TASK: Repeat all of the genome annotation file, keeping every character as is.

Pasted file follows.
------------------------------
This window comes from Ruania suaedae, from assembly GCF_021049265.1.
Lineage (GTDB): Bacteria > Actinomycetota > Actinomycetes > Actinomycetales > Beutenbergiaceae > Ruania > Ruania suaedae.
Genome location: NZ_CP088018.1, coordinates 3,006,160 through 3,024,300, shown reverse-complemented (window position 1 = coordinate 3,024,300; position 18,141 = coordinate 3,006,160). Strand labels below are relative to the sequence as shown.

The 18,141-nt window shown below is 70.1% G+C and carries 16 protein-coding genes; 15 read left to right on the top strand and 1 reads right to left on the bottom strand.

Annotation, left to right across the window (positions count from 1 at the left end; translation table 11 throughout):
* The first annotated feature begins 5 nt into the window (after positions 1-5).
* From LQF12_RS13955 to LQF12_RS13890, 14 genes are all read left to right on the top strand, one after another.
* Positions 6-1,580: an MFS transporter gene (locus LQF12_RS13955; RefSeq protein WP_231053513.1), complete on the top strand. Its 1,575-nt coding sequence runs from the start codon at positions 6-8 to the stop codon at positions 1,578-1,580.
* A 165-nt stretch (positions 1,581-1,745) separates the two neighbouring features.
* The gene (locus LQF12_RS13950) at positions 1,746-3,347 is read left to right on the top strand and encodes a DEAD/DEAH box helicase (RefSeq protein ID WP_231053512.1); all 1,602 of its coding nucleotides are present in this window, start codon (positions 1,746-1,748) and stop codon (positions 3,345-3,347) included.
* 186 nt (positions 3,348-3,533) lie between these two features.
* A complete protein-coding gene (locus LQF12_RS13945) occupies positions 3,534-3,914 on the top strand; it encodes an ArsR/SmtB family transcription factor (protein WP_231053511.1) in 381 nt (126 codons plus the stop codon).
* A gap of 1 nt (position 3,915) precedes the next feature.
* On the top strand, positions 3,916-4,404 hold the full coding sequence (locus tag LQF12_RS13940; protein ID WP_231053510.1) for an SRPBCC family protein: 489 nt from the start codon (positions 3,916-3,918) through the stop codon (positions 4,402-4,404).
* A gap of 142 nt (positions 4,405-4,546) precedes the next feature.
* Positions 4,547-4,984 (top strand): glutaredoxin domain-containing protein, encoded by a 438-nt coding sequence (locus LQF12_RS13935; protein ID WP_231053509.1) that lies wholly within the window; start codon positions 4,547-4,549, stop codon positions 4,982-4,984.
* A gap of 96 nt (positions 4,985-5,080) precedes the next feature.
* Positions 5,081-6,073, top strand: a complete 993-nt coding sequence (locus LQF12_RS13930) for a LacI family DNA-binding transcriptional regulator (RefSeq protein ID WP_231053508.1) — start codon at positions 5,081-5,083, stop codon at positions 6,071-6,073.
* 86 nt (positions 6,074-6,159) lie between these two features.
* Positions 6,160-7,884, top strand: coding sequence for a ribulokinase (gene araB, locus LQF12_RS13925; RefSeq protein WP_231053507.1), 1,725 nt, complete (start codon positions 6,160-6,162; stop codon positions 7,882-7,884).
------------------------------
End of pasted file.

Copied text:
This window comes from Ruania suaedae, from assembly GCF_021049265.1.
Lineage (GTDB): Bacteria > Actinomycetota > Actinomycetes > Actinomycetales > Beutenbergiaceae > Ruania > Ruania suaedae.
Genome location: NZ_CP088018.1, coordinates 3,006,160 through 3,024,300, shown reverse-complemented (window position 1 = coordinate 3,024,300; position 18,141 = coordinate 3,006,160). Strand labels below are relative to the sequence as shown.

The 18,141-nt window shown below is 70.1% G+C and carries 16 protein-coding genes; 15 read left to right on the top strand and 1 reads right to left on the bottom strand.

Annotation, left to right across the window (positions count from 1 at the left end; translation table 11 throughout):
* The first annotated feature begins 5 nt into the window (after positions 1-5).
* From LQF12_RS13955 to LQF12_RS13890, 14 genes are all read left to right on the top strand, one after another.
* Positions 6-1,580: an MFS transporter gene (locus LQF12_RS13955; RefSeq protein WP_231053513.1), complete on the top strand. Its 1,575-nt coding sequence runs from the start codon at positions 6-8 to the stop codon at positions 1,578-1,580.
* A 165-nt stretch (positions 1,581-1,745) separates the two neighbouring features.
* The gene (locus LQF12_RS13950) at positions 1,746-3,347 is read left to right on the top strand and encodes a DEAD/DEAH box helicase (RefSeq protein ID WP_231053512.1); all 1,602 of its coding nucleotides are present in this window, start codon (positions 1,746-1,748) and stop codon (positions 3,345-3,347) included.
* 186 nt (positions 3,348-3,533) lie between these two features.
* A complete protein-coding gene (locus LQF12_RS13945) occupies positions 3,534-3,914 on the top strand; it encodes an ArsR/SmtB family transcription factor (protein WP_231053511.1) in 381 nt (126 codons plus the stop codon).
* A gap of 1 nt (position 3,915) precedes the next feature.
* On the top strand, positions 3,916-4,404 hold the full coding sequence (locus tag LQF12_RS13940; protein ID WP_231053510.1) for an SRPBCC family protein: 489 nt from the start codon (positions 3,916-3,918) through the stop codon (positions 4,402-4,404).
* A gap of 142 nt (positions 4,405-4,546) precedes the next feature.
* Positions 4,547-4,984 (top strand): glutaredoxin domain-containing protein, encoded by a 438-nt coding sequence (locus LQF12_RS13935; protein ID WP_231053509.1) that lies wholly within the window; start codon positions 4,547-4,549, stop codon positions 4,982-4,984.
* A gap of 96 nt (positions 4,985-5,080) precedes the next feature.
* Positions 5,081-6,073, top strand: a complete 993-nt coding sequence (locus LQF12_RS13930) for a LacI family DNA-binding transcriptional regulator (RefSeq protein ID WP_231053508.1) — start codon at positions 5,081-5,083, stop codon at positions 6,071-6,073.
* 86 nt (positions 6,074-6,159) lie between these two features.
* Positions 6,160-7,884, top strand: coding sequence for a ribulokinase (gene araB, locus LQF12_RS13925; RefSeq protein WP_231053507.1), 1,725 nt, complete (start codon positions 6,160-6,162; stop codon positions 7,882-7,884).